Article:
Salmon were a central part of life in the Columbia River Basin for the first Americans and, to a lesser extent, to early European immigrants; that is, as long as the salmon populations existed in abundance and held a central place in the region's economy. That is no longer the case and has not been so for nearly a century. Depletion of the salmon population by over fishing, construction of dams, agriculture and resource extraction such as logging and mining have all played a role in the decline.

This unit explores each of these aspects of the history of salmon in the Columbia Basin allowing you to become familiar with:

Columbia River Basin

  • Native American legends about the origin of salmon and the role of salmon in their lives
  • the native culture that early European explorers encountered
  • the impact of the canning industry in the late 19th and early 20th centuries
  • dams on the Columbia and their impact on salmon
  • environmental factors and changes affecting the salmon population
  • the story of "Lonesome Larry" and a recent resurgence in salmon numbers
  • a look at salmon recovery plans and activities

But first, open the large version of the Columbia Basin map above and acquaint yourself with the geography of the Columbia River Basin as you address the questions below.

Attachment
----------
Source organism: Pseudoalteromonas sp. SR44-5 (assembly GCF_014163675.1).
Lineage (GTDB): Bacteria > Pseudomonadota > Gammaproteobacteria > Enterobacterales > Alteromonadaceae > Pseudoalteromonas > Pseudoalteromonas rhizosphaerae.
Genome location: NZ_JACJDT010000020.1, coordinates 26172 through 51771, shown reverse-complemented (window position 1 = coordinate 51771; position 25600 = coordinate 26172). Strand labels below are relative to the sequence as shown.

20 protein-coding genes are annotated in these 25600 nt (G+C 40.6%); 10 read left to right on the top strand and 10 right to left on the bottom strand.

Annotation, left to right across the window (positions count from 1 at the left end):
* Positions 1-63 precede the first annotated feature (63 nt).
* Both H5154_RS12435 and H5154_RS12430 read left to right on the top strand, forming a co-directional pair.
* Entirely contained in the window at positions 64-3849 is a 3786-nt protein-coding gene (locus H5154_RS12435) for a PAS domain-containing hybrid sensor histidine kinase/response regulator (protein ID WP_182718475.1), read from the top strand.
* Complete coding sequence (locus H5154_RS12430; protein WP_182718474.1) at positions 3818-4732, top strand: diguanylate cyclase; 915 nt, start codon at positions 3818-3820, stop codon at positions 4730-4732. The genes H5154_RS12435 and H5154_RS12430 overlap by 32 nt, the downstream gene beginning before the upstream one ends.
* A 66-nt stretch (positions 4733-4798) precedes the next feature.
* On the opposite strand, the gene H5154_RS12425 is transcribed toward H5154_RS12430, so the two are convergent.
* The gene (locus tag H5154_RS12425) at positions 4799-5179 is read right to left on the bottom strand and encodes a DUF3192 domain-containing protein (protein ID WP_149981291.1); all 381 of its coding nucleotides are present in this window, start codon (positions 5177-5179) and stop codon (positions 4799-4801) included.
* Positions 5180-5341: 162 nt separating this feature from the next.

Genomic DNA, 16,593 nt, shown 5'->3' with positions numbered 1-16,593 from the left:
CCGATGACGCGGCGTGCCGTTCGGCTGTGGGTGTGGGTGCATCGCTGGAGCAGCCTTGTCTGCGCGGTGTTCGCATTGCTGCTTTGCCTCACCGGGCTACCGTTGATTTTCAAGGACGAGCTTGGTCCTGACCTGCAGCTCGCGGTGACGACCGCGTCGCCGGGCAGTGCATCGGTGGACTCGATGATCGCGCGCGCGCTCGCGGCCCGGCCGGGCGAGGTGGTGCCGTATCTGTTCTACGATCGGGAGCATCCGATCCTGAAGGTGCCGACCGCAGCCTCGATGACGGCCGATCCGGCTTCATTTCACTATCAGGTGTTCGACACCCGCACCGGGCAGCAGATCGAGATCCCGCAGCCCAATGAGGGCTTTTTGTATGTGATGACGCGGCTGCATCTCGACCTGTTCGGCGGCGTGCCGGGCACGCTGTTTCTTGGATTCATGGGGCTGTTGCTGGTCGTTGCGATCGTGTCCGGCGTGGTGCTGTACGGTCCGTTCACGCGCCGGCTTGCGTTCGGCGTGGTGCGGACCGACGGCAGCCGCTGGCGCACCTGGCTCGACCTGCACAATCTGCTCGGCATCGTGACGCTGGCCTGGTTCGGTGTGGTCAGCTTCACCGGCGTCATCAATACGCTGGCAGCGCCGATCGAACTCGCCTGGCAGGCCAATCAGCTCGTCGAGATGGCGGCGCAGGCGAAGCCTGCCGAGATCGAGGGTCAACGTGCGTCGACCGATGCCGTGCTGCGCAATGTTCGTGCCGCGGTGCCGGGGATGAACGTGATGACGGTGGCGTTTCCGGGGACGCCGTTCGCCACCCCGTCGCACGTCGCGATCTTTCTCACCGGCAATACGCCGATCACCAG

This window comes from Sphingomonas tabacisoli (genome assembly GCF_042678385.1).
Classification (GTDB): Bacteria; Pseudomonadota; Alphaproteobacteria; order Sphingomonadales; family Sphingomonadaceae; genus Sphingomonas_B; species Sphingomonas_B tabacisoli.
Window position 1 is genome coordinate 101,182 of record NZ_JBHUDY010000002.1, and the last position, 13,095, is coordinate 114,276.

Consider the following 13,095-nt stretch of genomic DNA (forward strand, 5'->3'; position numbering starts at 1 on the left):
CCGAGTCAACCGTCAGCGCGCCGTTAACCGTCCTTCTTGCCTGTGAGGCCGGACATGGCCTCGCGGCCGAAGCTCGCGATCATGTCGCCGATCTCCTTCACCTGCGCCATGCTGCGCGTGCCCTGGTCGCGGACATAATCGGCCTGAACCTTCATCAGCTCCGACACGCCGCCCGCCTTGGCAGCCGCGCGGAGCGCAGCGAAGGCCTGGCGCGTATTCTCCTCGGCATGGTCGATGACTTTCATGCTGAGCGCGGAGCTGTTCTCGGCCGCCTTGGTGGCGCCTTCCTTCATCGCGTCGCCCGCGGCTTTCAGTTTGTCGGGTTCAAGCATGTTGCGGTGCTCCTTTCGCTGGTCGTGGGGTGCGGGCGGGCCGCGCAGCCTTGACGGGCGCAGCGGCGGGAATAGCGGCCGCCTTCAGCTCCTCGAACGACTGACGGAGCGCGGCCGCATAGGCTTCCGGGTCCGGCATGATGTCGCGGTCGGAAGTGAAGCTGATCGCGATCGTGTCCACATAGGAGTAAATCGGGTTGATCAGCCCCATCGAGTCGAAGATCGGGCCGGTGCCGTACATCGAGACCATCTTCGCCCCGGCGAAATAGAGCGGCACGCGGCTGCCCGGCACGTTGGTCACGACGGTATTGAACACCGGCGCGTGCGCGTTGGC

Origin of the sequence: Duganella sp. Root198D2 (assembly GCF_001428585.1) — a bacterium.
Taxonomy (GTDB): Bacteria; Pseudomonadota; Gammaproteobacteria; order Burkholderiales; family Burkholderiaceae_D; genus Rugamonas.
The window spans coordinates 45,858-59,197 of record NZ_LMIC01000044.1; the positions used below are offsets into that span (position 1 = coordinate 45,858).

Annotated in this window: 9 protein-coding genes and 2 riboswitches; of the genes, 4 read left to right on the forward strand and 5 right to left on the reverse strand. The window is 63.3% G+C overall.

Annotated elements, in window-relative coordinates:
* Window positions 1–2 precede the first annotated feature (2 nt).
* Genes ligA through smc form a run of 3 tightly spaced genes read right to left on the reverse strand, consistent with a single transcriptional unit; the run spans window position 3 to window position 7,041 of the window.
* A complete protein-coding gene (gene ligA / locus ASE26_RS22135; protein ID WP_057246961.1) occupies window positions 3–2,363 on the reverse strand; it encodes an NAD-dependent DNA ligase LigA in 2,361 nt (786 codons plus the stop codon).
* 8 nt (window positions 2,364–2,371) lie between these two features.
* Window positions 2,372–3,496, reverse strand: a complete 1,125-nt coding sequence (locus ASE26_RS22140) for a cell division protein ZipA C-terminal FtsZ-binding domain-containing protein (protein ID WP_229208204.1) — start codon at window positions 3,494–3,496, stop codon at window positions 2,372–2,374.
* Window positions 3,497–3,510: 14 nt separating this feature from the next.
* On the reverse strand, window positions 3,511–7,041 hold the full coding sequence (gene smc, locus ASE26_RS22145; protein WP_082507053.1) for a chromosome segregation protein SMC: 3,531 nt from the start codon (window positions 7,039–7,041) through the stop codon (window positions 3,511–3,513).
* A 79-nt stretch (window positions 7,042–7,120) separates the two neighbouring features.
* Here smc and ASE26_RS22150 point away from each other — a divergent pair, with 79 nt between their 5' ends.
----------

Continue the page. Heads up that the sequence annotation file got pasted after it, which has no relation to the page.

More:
To Start You Thinking

1) Identify the three major rivers in the Columbia Basin.

2) Identify the mountain ranges that form the rim of the basin that drains to the Pacific Ocean at the mouth of the Columbia River near Astoria, Oregon

3)Turn on the Lewis & Clark layer in the map. The red route represents the expedition's westward journey. As you can see by following the route, Lewis and Clark entered the Columbia River drainage south and west of Butte, Montana. Switch to the imagery or topographic basemap and zoom in on the area where they entered the Columbia Basin. Describe the topagraphy of the region and explain how you know that they were crossing a divide from one river basin to another - in fact, the continental Divide.

4) Notice in the map that the northern boundary of the Columbia Basin is shown along the United State - Canada border and that obviously the Columbia River continues into Canada. Print a copy of the map so that British Columbia is included and sketch on it the actual boundary of the Columbia River Basin beyond the Canadian border. Be prepared to explain how you determined the boundary.

Last modified in December, 2021 by Rick Thomas